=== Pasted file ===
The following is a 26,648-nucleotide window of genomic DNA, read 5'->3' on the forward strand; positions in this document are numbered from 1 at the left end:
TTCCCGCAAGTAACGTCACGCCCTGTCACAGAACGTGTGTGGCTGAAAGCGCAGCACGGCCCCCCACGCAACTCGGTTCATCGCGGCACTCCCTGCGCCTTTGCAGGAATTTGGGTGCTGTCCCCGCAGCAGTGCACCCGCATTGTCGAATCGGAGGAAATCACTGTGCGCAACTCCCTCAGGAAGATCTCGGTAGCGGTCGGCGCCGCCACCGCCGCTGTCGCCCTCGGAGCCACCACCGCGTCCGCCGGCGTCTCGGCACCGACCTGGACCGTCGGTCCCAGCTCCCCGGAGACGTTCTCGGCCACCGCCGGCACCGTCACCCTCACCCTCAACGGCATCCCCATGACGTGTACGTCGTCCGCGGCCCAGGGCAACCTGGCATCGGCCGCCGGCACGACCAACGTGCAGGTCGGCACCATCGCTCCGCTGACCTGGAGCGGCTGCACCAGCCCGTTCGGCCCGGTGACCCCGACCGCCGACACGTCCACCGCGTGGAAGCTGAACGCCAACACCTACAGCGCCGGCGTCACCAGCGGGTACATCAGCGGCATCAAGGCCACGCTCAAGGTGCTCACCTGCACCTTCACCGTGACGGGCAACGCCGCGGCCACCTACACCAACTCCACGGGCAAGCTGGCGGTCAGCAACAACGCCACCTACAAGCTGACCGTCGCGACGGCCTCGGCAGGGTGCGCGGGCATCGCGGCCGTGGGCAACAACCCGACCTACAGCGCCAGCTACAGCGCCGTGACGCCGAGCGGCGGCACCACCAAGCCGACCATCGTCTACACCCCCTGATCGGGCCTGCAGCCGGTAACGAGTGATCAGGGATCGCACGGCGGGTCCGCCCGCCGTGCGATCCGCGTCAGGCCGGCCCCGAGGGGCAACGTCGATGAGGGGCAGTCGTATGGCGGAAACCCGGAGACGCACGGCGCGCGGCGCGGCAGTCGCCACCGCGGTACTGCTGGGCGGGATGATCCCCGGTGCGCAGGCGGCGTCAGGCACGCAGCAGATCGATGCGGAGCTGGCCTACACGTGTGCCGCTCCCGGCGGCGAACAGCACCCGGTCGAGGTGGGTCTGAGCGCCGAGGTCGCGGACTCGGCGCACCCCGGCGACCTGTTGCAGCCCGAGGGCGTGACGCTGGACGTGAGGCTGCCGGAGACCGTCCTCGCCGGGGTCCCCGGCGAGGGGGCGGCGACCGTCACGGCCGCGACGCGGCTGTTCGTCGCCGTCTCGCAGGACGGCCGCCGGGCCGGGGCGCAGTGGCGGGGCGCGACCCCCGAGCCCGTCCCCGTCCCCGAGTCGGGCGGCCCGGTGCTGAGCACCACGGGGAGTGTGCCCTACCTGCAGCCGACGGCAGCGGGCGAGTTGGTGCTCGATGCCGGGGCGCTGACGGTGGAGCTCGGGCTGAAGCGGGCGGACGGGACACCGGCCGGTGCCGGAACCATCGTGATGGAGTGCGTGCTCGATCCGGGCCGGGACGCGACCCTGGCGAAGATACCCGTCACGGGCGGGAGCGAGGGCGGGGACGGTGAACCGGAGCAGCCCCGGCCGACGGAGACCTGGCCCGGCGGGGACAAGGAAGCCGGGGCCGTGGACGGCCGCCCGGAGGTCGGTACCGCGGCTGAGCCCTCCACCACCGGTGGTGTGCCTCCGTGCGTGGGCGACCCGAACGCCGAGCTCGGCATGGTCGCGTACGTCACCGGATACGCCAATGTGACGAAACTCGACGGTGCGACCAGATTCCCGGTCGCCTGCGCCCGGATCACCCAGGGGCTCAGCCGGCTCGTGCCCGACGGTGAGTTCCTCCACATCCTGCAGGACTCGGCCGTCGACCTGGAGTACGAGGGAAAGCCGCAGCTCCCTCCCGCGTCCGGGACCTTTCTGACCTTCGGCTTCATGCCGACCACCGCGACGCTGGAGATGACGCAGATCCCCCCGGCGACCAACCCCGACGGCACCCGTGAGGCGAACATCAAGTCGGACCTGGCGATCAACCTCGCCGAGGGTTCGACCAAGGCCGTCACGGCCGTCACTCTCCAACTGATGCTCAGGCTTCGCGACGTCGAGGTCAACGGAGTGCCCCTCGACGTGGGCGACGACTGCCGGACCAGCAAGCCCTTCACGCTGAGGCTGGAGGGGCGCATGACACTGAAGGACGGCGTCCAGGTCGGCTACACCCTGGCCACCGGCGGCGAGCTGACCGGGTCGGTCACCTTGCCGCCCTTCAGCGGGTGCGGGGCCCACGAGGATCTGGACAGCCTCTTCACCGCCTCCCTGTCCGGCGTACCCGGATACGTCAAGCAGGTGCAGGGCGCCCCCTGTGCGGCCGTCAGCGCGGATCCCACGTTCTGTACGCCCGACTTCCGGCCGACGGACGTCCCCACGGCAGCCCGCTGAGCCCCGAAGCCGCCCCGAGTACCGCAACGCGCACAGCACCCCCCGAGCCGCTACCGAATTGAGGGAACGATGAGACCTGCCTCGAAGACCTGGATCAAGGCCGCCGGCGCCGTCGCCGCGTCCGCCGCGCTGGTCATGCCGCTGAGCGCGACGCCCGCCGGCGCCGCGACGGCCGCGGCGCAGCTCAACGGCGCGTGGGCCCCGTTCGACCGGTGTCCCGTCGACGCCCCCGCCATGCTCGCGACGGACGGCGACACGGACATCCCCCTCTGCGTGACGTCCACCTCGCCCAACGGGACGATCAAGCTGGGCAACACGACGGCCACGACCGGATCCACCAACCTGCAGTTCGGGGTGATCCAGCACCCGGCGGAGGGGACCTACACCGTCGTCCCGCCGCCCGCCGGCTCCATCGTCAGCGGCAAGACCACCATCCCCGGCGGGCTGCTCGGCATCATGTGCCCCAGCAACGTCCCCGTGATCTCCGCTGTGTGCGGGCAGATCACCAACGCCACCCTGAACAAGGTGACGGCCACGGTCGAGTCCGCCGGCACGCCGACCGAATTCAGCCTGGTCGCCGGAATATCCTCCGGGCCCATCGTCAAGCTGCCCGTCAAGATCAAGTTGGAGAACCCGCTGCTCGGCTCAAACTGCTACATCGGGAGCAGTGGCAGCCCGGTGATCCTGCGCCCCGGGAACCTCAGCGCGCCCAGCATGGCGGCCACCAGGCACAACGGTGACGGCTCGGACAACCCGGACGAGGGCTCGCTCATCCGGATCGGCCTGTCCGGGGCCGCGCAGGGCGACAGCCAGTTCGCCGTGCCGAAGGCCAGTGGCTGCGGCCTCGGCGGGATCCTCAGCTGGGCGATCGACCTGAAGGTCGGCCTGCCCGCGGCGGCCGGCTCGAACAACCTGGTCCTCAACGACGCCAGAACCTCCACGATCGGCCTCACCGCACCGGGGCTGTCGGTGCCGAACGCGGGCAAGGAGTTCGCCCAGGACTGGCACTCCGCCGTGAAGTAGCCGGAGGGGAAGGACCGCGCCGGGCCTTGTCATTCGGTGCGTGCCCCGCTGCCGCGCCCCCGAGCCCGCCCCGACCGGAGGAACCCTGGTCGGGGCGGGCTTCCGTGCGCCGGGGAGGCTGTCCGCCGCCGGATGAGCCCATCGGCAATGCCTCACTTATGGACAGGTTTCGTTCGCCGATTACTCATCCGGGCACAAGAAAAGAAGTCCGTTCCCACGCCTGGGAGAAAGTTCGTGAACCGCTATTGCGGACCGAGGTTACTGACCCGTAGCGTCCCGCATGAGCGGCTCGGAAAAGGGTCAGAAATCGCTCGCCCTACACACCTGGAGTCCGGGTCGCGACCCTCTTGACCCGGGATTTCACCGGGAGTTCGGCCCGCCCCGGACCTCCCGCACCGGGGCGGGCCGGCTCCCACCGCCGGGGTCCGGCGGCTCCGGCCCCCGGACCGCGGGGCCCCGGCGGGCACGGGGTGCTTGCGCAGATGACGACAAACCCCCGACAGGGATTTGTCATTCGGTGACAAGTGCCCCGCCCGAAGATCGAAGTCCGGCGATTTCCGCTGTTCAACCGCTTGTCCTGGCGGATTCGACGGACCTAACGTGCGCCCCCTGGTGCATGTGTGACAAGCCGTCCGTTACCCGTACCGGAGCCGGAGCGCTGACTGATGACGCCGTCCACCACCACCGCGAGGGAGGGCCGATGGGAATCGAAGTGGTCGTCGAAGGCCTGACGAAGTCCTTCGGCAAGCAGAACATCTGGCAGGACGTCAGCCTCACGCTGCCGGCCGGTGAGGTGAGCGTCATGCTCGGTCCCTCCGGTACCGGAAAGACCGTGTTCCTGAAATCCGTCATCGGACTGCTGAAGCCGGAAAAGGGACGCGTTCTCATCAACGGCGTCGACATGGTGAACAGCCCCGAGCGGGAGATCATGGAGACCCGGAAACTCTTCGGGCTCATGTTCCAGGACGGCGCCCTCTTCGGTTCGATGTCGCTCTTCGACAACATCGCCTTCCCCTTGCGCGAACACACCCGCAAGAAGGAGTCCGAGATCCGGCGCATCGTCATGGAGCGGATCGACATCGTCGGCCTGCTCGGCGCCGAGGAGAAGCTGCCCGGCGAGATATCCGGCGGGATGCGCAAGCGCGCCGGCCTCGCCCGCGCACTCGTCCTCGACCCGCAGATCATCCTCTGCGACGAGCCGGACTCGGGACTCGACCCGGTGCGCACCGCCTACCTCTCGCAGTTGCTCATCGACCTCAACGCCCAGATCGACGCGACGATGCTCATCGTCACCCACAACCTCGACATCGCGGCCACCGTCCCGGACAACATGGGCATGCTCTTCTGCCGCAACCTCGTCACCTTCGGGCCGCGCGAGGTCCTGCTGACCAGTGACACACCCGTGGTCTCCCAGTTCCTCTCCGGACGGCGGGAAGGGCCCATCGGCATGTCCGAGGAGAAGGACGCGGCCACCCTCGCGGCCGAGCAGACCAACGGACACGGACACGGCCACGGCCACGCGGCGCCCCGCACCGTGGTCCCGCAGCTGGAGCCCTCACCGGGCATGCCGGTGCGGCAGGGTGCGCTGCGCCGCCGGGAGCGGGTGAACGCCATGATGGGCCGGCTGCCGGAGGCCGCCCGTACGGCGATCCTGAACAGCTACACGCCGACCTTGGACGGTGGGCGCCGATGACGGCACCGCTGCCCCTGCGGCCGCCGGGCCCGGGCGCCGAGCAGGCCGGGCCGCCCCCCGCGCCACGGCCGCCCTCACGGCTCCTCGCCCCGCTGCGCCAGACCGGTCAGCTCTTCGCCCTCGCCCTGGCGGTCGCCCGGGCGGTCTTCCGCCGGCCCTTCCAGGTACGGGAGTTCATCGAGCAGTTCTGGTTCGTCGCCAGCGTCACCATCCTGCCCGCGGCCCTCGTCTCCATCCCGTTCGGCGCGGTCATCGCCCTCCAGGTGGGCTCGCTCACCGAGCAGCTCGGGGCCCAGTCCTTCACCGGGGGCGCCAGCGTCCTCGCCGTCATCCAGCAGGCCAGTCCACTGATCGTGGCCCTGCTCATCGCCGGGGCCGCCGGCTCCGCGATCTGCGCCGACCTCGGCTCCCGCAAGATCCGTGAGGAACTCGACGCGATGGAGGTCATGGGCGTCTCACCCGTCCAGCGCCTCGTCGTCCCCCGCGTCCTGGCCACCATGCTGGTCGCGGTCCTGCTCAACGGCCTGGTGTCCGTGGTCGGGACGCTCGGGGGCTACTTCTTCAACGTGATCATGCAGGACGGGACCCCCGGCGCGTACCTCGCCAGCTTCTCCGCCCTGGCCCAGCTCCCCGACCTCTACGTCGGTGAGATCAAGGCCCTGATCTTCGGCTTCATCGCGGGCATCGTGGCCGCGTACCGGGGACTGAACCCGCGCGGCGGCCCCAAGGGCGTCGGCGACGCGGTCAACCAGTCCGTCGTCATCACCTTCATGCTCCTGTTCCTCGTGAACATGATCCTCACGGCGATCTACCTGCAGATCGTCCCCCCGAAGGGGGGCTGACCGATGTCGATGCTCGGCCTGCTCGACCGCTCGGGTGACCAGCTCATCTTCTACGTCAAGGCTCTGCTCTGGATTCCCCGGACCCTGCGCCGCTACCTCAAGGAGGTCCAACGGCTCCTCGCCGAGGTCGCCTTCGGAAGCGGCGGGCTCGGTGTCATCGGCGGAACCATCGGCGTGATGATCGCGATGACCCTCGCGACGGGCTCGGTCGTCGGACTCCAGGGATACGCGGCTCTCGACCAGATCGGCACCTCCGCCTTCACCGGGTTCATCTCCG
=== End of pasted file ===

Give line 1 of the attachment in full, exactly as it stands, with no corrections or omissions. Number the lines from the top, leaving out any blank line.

The following is a 26,648-nucleotide window of genomic DNA, read 5'->3' on the forward strand; positions in this document are numbered from 1 at the left end: